CHICAGO (Reuters) - Chicago on Wednesday postponed an $898 million bond sale until next week at the earliest, citing weaker market conditions and the possibility of restructuring the deal to include taxable debt.
The revenue bond issue, which topped this week’s $3.45 billion supply calendar in the U.S. municipal market, was aimed at refinancing some of Chicago’s outstanding general obligation debt through a newly created Sales Tax Securitization Corporation.
Chicago Chief Financial Officer Carole Brown pointed to a weaker market tone and the fact that ratios between yields on tax-exempt muni bonds and comparable taxable U.S. Treasuries have risen since the city sold the first $743.7 million of bonds through the corporation in early December to refinance outstanding sales tax revenue debt. The ratios gauge the expensiveness or cheapness of munis versus Treasuries.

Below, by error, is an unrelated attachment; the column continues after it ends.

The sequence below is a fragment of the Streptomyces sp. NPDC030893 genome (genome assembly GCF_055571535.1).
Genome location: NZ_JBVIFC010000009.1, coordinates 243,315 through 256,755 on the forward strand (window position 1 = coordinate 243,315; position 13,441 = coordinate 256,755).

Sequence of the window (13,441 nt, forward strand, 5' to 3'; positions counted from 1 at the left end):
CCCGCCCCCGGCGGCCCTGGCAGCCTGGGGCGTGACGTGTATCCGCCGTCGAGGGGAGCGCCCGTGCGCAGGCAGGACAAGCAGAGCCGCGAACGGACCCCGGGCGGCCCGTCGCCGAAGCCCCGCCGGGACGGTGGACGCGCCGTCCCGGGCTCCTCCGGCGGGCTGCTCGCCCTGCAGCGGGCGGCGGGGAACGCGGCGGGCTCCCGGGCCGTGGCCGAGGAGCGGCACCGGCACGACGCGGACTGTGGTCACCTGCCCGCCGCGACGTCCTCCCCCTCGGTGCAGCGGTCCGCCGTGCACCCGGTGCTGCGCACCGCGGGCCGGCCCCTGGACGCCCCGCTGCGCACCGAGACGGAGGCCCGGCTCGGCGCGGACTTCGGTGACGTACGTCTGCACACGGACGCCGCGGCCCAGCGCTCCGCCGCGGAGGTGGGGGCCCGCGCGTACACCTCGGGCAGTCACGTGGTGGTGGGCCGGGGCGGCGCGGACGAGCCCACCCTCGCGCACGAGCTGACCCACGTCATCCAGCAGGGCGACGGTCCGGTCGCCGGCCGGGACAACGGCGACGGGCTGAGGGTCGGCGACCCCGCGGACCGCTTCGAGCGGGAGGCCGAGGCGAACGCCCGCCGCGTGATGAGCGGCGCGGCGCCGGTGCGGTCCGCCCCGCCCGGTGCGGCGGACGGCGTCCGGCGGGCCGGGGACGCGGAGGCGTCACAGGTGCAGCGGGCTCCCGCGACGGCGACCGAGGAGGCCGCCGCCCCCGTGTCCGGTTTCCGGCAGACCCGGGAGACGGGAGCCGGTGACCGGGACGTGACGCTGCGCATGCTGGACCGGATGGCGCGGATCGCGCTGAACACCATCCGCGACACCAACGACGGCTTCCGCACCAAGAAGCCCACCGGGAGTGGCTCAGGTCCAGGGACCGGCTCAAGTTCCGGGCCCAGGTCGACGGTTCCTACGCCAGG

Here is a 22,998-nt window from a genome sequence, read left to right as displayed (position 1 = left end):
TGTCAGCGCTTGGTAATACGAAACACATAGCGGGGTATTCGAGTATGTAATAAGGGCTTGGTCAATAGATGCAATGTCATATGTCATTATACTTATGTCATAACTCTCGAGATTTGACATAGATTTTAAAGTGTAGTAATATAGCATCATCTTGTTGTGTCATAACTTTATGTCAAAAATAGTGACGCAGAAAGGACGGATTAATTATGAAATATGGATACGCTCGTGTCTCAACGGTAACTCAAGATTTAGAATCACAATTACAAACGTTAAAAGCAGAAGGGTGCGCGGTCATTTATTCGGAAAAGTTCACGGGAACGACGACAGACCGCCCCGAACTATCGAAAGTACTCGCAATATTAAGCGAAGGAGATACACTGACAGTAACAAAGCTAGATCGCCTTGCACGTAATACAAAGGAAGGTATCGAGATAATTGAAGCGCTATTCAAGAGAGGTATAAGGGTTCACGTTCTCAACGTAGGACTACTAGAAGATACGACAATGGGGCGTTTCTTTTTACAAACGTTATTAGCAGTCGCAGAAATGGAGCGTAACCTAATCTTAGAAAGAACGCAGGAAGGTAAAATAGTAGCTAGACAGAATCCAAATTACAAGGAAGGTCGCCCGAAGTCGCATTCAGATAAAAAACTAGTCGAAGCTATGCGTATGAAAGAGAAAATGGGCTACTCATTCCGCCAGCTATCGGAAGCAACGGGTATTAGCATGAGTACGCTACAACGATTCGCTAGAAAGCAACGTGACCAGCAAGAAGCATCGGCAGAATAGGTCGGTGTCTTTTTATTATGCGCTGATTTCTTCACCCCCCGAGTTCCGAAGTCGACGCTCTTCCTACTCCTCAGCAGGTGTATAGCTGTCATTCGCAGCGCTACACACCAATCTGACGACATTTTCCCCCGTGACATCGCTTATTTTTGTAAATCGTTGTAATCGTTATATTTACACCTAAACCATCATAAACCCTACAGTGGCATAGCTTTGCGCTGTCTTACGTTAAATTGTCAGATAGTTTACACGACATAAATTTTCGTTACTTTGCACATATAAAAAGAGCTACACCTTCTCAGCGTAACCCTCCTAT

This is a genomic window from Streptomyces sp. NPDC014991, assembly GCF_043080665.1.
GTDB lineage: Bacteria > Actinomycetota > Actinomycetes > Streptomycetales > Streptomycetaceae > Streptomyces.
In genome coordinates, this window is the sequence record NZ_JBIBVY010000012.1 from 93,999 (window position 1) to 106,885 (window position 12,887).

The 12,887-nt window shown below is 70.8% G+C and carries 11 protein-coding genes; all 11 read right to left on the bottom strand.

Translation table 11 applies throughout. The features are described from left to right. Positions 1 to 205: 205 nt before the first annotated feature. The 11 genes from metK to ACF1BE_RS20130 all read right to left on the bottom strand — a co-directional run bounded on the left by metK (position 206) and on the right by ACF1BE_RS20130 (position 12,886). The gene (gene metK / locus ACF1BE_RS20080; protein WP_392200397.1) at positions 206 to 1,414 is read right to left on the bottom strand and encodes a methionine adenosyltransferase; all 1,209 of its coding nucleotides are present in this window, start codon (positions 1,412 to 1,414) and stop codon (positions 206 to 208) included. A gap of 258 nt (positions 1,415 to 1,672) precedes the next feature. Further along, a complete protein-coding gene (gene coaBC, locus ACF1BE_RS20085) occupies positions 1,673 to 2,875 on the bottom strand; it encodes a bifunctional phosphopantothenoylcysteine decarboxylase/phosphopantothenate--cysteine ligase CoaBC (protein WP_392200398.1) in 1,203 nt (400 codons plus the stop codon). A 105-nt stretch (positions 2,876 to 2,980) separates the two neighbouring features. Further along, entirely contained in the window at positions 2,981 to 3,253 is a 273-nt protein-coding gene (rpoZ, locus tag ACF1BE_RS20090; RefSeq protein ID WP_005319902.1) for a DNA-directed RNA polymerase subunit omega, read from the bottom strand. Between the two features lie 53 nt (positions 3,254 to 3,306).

“We have the flexibility and the time to possibly evaluate some alternative structuring options and make sure we are offering the appropriate deal to the market given the current market environment,” she said in a telephone interview.
While the deal was meant to refund outstanding GO bonds callable within 90 days, the city could add a taxable component to refund debt callable beyond 90 days, according to Brown. The new federal tax law eliminated tax exemption for advance-refunded munis.
The tax-exempt bond deal was initially structured with serial maturities from 2031 through 2039 and a term maturity in 2042.
Chicago created the sales tax securitization corporation last year to refinance up to $3 billion of its sales tax revenue and GO bonds, and produce an initial $94 million in savings for the city’s fiscal 2018 budget.
A chronic structural budget deficit, as well as a huge unfunded pension liability that totaled $35.76 billion at the end of 2016, have led to low credit ratings and increased borrowing costs for the nation’s third-largest city.
The corporation is pledging Chicago’s state-collected sales tax revenue to pay off the new bonds. Investors will get a statutory lien shielding the debt from municipal bankruptcy, which is not allowed under Illinois law.
The bonds are rated AAA by Fitch Ratings and AA by S&P Global Ratings, both of which are several notches higher than the city’s GO ratings of BBB-minus by Fitch and BBB-plus by S&P.
Reporting by Karen Pierog; Editing by Matthew Lewis